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You Need To Be Wearing More Merino Wool. Here’s Where To Start

You Need To Be Wearing More Merino Wool. Here’s Where To Start

There’s nothing quite like merino wool. It’s the type of material that’s equally as good for staying temperature regulated during a day on the slopes as it is for wearing the entirety of a weekend trip to just about anywhere. It’s long-lasting, thermoregulating, naturally odor resistant, and, importantly, soft. Put simply, if you don’t have at least a few articles of merino wool in your closet then you’re missing out on performance clothing that will last you a lifetime of looking, and feeling, great.

The Benefits of Merino Wool

Merino wool comes from Merino sheep, which were bred in Spain between the 13th and 15th centuries. Today, Australia and New Zealand farm most of the merino out there, but the sheep are also raised in parts of North and South America, as well as Europe.

The small (usually between 17.5 and 24 microns) fibers are tightly coiled. That means a breathable material with stretch where you need it and fewer wrinkles, too. It also outperforms synthetic materials for an active lifestyle: merino wool can absorb up to a third of its weight in moisture.

A garment doesn’t have to be 100 percent merino wool to get the benefits. In fact, merino-heavy blends can actually be desirable for certain outcomes.

“We love to blend merino with plant fibers, as it allows us to get closer to our 100-percent merino or plant-based fiber goal,” says Kieran Anderson, head of marketing, North America, for the merino clothing company Icebreaker. “Blending merino with other fibers also allows us to innovate and enhance our performance properties through the development of beautiful, versatile, and high-performing fabrics.”

Tencel (lyocell) makes for a more lightweight and breathable fabric that’s soft against the skin, for example, while linen complements merino wool’s natural absorption quality. Cotton adds durability and the synthetic Elastane fiber allows for some stretch.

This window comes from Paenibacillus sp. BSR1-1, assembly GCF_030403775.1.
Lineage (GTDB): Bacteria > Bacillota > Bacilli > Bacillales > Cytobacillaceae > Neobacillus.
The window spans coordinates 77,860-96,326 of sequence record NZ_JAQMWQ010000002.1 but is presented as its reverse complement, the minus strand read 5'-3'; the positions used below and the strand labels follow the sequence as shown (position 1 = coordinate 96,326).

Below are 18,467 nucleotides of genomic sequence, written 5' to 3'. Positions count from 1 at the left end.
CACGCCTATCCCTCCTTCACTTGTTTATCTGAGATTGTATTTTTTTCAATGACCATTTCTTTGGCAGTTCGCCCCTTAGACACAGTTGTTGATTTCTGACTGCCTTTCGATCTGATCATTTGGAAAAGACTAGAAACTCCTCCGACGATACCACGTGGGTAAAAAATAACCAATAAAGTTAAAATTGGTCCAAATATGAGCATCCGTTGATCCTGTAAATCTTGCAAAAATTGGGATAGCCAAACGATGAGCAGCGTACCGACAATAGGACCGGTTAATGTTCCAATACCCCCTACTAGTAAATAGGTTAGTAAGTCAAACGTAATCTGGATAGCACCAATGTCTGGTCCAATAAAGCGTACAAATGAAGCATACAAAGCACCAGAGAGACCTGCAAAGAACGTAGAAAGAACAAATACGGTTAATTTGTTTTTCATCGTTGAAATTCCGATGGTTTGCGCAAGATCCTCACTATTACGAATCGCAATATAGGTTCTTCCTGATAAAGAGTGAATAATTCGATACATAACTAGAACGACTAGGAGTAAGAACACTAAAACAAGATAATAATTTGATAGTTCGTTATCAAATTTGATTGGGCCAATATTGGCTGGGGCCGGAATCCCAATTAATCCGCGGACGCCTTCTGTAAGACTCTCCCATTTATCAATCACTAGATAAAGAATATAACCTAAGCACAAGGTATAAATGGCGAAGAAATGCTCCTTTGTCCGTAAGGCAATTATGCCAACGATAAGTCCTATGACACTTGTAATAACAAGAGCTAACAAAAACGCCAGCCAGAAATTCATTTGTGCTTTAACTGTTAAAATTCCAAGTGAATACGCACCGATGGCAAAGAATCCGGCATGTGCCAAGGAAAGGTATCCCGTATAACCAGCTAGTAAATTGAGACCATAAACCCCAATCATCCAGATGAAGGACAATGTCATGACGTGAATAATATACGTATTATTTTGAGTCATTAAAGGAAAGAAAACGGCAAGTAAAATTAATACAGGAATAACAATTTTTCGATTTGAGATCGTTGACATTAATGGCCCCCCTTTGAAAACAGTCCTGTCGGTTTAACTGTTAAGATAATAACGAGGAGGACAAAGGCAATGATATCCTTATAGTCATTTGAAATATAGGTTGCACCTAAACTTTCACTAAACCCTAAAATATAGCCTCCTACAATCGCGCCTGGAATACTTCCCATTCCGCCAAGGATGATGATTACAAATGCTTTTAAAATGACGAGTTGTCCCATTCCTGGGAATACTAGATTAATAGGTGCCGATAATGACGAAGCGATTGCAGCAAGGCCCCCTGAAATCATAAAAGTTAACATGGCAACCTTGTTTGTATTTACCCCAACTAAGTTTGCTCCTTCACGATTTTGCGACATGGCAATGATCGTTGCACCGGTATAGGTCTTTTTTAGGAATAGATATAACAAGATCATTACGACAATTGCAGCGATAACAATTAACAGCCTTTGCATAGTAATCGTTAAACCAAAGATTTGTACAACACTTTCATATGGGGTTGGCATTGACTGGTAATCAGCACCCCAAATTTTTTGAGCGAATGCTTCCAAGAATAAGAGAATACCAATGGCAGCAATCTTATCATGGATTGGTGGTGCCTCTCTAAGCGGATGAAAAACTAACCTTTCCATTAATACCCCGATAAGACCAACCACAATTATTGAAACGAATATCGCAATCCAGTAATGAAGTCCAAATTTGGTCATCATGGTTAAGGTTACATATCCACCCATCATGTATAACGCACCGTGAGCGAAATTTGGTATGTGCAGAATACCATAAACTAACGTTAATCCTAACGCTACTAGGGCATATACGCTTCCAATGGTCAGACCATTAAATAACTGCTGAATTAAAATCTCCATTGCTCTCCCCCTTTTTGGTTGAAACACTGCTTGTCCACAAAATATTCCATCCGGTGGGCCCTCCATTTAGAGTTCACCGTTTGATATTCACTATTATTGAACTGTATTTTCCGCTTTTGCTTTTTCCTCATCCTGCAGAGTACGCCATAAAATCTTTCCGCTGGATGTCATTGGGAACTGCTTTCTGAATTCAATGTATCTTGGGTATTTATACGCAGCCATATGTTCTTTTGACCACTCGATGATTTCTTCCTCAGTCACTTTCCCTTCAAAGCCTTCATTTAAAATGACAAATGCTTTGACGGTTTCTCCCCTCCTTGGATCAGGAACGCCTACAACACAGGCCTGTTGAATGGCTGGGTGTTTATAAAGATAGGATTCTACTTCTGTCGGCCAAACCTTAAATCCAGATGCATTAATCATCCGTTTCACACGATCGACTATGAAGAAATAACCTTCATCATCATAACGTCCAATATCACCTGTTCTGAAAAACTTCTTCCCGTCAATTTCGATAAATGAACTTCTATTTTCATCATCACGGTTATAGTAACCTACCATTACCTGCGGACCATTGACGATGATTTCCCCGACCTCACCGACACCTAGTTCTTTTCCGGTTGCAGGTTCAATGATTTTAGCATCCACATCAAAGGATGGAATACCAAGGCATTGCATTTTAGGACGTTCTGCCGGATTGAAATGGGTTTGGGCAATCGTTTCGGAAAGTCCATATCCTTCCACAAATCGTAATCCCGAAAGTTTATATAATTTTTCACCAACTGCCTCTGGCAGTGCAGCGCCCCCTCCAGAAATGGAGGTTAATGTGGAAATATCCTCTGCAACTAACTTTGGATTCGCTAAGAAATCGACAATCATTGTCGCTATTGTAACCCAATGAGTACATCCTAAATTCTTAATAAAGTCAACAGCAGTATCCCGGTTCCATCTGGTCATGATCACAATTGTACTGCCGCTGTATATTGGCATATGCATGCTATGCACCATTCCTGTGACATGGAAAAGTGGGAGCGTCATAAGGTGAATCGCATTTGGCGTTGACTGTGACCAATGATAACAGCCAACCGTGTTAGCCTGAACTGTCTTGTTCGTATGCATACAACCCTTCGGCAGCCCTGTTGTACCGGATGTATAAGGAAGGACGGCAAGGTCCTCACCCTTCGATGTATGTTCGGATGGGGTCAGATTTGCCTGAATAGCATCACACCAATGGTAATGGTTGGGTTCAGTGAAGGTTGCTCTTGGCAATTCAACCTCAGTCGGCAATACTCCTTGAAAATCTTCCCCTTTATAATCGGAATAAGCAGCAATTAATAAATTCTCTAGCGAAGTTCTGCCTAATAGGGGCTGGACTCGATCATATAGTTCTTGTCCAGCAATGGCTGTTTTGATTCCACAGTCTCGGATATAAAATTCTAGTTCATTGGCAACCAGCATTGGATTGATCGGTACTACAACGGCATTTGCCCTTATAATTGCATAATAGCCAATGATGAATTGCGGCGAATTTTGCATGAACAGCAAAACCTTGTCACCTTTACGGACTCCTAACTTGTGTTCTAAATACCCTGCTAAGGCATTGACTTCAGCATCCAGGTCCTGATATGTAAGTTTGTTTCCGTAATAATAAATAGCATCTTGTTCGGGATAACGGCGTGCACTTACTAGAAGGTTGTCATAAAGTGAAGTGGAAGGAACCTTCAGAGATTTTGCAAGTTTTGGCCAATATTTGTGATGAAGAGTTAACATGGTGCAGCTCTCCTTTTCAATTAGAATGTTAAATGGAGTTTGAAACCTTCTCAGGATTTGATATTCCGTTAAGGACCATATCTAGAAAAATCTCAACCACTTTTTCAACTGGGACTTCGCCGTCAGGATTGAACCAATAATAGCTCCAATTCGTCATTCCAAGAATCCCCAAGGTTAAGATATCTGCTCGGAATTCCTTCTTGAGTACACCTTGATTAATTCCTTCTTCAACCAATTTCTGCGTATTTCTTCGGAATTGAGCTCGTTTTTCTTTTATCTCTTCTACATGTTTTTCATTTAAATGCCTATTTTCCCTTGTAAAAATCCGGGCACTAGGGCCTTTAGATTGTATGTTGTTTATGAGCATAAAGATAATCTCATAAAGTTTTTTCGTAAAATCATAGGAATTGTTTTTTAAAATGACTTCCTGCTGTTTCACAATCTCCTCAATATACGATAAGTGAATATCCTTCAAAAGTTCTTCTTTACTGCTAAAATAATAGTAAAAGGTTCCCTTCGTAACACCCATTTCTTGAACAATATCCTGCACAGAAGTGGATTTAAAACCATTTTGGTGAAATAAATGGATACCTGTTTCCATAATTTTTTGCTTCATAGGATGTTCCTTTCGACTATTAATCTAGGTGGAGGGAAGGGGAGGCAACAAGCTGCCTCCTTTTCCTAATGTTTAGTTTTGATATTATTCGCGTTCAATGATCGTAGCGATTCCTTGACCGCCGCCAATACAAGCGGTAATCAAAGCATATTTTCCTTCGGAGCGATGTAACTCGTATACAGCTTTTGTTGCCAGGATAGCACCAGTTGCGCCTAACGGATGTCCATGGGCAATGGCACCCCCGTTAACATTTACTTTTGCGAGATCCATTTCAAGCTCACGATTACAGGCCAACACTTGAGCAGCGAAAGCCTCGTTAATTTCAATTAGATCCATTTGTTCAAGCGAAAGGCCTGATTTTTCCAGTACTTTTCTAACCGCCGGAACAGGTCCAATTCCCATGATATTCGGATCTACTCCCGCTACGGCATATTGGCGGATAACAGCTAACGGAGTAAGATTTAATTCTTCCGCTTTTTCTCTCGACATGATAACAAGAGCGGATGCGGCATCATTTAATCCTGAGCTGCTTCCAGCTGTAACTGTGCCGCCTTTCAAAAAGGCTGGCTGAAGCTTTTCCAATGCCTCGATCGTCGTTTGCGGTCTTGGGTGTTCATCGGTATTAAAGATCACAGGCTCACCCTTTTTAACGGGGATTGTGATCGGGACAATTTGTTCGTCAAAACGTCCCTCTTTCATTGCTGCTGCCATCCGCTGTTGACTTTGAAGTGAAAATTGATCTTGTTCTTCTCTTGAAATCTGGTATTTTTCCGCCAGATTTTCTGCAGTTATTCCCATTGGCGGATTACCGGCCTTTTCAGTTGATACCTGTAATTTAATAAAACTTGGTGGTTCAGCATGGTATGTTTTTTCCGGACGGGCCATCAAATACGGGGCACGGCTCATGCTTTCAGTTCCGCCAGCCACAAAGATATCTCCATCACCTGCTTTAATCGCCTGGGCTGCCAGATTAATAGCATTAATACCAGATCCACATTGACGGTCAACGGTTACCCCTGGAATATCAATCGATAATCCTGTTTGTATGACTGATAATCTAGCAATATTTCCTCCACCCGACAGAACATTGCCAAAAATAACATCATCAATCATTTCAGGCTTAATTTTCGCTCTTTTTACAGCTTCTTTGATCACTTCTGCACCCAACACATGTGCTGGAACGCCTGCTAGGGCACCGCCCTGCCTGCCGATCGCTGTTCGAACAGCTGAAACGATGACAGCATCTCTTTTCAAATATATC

But at the end of the day no matter what goes into the fabric blend, quality merino is at the heart of what makes each garment great.

Merino Wool Clothing Brands Men Should Know



This pioneer in the merino performance apparel industry started in New Zealand in 1995, and focuses on high-quality, responsibly sourced merino wool. It’s also incredibly sustainability minded, with long-term partnerships with merino growers starting in 1997. The grower relationships help guarantee Icebreaker’s “five freedoms of the flock” on certain wellbeing qualities for the sheep. In 2007, Icebreaker started to source wool through the ethical treatment ZQ program, and introduced a tracking code in 2010 (cheekily called a baaacode) so customers could trace the fibers in their clothes to the exact farm. As of 2022, the company has an annual transparency report and 95 percent of its fabric consumption is natural or plant-based fiber.

Icebreaker merino picks:

fox river

Fox River

There’s something special about a company that focuses on one thing and one thing only. It’s the type of specialization that leads to timeless quality. For Fox River, that thing is performance socks, and it has been since 1900. Manufactured in Iowa, Fox River uses a merino wool blend (52 percent Merino wool, 39 percent nylon, 22 percent Thermolite, seven percent polyester, and two percent spandex) for socks that are warm and durable whether you just want to wear them around the house or you take them on a thru-hike.

Fox River merino picks:



Travel is simply better when wearing merino clothing. It checks all the important boxes: odor resistant, durable, hard-to-wrinkle, and comfortable. While there are a good number of merino wool shirts, underlayers, sweaters, and socks out there, there aren’t a whole lot of pants. Unbound fills the gap with its pants made using 95 percent Italian merino wool and five percent Elastane for some stretch. It also provides in another category that’s hard to come by: button up shirts that perform as well as they feel.



Wills works with cashmere, merino wool, linen, and supima cotton suppliers from places like Chile and Mongolia, and the clothes the company produces with those fibers are quality without the hard-hitting price tag. The cruelty free merino comes from South America, and each of the pieces are lightweight while still providing warmth. More than just reliable base layers, Wills makes clothing that’s just as aesthetic as it is utilitarian.

Wills merino picks: